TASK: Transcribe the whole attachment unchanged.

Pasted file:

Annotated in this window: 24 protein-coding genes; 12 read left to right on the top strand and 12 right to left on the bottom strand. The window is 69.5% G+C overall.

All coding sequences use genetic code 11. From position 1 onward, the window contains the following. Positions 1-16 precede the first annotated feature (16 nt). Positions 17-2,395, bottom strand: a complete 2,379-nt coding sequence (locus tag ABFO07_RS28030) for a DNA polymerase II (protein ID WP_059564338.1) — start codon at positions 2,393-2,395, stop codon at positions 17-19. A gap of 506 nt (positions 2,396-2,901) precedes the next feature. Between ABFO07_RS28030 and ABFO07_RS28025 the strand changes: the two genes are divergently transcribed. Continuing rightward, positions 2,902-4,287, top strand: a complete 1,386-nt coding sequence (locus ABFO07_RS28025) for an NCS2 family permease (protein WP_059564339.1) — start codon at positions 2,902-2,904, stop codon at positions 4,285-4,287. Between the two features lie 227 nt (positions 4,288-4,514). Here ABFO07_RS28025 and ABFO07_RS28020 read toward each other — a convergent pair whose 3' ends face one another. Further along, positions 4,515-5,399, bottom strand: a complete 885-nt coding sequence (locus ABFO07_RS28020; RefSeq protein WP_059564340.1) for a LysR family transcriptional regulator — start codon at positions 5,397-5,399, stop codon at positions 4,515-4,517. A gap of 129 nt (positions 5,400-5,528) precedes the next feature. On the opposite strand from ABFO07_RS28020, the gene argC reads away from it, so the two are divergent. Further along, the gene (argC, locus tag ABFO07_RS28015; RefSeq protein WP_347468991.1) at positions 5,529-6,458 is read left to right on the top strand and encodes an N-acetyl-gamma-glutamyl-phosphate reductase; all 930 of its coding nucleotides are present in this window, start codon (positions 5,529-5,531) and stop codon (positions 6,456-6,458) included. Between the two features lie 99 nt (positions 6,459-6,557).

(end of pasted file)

Annotated in this window: 24 protein-coding genes; 12 read left to right on the top strand and 12 right to left on the bottom strand. The window is 69.5% G+C overall.

All coding sequences use genetic code 11. From position 1 onward, the window contains the following. Positions 1-16 precede the first annotated feature (16 nt). Positions 17-2,395, bottom strand: a complete 2,379-nt coding sequence (locus tag ABFO07_RS28030) for a DNA polymerase II (protein ID WP_059564338.1) — start codon at positions 2,393-2,395, stop codon at positions 17-19. A gap of 506 nt (positions 2,396-2,901) precedes the next feature. Between ABFO07_RS28030 and ABFO07_RS28025 the strand changes: the two genes are divergently transcribed. Continuing rightward, positions 2,902-4,287, top strand: a complete 1,386-nt coding sequence (locus ABFO07_RS28025) for an NCS2 family permease (protein WP_059564339.1) — start codon at positions 2,902-2,904, stop codon at positions 4,285-4,287. Between the two features lie 227 nt (positions 4,288-4,514). Here ABFO07_RS28025 and ABFO07_RS28020 read toward each other — a convergent pair whose 3' ends face one another. Further along, positions 4,515-5,399, bottom strand: a complete 885-nt coding sequence (locus ABFO07_RS28020; RefSeq protein WP_059564340.1) for a LysR family transcriptional regulator — start codon at positions 5,397-5,399, stop codon at positions 4,515-4,517. A gap of 129 nt (positions 5,400-5,528) precedes the next feature. On the opposite strand from ABFO07_RS28020, the gene argC reads away from it, so the two are divergent. Further along, the gene (argC, locus tag ABFO07_RS28015; RefSeq protein WP_347468991.1) at positions 5,529-6,458 is read left to right on the top strand and encodes an N-acetyl-gamma-glutamyl-phosphate reductase; all 930 of its coding nucleotides are present in this window, start codon (positions 5,529-5,531) and stop codon (positions 6,456-6,458) included. Between the two features lie 99 nt (positions 6,459-6,557).